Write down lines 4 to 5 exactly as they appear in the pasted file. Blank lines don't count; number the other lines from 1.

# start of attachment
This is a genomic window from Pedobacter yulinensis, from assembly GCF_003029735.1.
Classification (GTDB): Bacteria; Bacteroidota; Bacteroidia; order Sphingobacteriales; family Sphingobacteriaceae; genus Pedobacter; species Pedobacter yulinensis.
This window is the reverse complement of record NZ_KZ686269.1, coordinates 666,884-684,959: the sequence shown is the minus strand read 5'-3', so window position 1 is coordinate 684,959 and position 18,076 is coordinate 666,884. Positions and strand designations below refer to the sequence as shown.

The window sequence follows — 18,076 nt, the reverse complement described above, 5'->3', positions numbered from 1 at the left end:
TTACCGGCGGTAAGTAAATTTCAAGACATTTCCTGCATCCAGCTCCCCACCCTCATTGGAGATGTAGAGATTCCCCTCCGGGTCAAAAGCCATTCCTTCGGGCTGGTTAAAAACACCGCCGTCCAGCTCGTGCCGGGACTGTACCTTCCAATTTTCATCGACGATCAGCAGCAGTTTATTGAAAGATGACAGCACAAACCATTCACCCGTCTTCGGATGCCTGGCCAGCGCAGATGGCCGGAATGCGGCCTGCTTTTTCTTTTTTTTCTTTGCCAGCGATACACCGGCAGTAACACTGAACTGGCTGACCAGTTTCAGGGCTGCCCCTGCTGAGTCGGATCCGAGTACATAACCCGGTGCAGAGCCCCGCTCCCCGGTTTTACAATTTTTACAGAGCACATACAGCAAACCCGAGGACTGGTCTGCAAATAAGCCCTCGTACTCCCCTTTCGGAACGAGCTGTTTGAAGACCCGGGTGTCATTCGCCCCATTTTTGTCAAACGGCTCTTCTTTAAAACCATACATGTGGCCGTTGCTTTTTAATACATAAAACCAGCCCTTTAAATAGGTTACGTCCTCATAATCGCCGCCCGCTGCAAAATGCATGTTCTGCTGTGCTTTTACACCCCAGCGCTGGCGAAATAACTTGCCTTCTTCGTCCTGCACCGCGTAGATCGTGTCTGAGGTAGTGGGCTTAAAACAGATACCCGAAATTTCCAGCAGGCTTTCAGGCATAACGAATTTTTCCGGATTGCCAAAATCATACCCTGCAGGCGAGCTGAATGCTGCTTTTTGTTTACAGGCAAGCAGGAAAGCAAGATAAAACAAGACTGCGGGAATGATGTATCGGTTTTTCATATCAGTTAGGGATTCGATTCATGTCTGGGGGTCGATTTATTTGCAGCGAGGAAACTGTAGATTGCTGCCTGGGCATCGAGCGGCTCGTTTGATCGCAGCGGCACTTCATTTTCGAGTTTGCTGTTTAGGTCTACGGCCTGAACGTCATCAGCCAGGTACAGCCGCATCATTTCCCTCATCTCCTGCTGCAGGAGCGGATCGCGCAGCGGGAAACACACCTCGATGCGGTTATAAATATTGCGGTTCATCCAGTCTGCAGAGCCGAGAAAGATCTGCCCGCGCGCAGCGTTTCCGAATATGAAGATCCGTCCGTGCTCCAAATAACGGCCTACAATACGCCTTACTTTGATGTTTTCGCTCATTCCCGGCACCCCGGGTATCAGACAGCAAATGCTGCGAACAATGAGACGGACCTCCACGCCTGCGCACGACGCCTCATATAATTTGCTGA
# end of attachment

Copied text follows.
The window sequence follows — 18,076 nt, the reverse complement described above, 5'->3', positions numbered from 1 at the left end:
TTACCGGCGGTAAGTAAATTTCAAGACATTTCCTGCATCCAGCTCCCCACCCTCATTGGAGATGTAGAGATTCCCCTCCGGGTCAAAAGCCATTCCTTCGGGCTGGTTAAAAACACCGCCGTCCAGCTCGTGCCGGGACTGTACCTTCCAATTTTCATCGACGATCAGCAGCAGTTTATTGAAAGATGACAGCACAAACCATTCACCCGTCTTCGGATGCCTGGCCAGCGCAGATGGCCGGAATGCGGCCTGCTTTTTCTTTTTTTTCTTTGCCAGCGATACACCGGCAGTAACACTGAACTGGCTGACCAGTTTCAGGGCTGCCCCTGCTGAGTCGGATCCGAGTACATAACCCGGTGCAGAGCCCCGCTCCCCGGTTTTACAATTTTTACAGAGCACATACAGCAAACCCGAGGACTGGTCTGCAAATAAGCCCTCGTACTCCCCTTTCGGAACGAGCTGTTTGAAGACCCGGGTGTCATTCGCCCCATTTTTGTCAAACGGCTCTTCTTTAAAACCATACATGTGGCCGTTGCTTTTTAATACATAAAACCAGCCCTTTAAATAGGTTACGTCCTCATAATCGCCGCCCGCTGCAAAATGCATGTTCTGCTGTGCTTTTACACCCCAGCGCTGGCGAAATAACTTGCCTTCTTCGTCCTGCACCGCGTAGATCGTGTCTGAGGTAGTGGGCTTAAAACAGATACCCGAAATTTCCAGCAGGCTTTCAGGCATAACGAATTTTTCCGGATTGCCAAAATCATACCCTGCAGGCGAGCTGAATGCTGCTTTTTGTTTACAGGCAAGCAGGAAAGCAAGATAAAACAAGACTGCGGGAATGATGTATCGGTTTTTCATATCAGTTAGGGATTCGATTCATGTCTGGGGGTCGATTTATTTGCAGCGAGGAAACTGTAGATTGCTGCCTGGGCATCGAGCGGCTCGTTTGATCGCAGCGGCACTTCATTTTCGAGTTTGCTGTTTAGGTCTACGGCCTGAACGTCATCAGCCAGGTACAGCCGCATCATTTCCCTCATCTCCTGCTGCAGGAGCGGATCGCGCAGCGGGAAACACACCTCGATGCGGTTATAAATATTGCGGTTCATCCAGTCTGCAGAGCCGAGAAAGATCTGCCCGCGCGCAGCGTTTCCGAATATGAAGATCCGTCCGTGCTCCAAATAACGGCCTACAATACGCCTTACTTTGATGTTTTCGCTCATTCCCGGCACCCCGGGTATCAGACAGCAAATGCTGCGAACAATGAGACGGACCTCCACGCCTGCGCACGACGCCTCATATAATTTGCTGA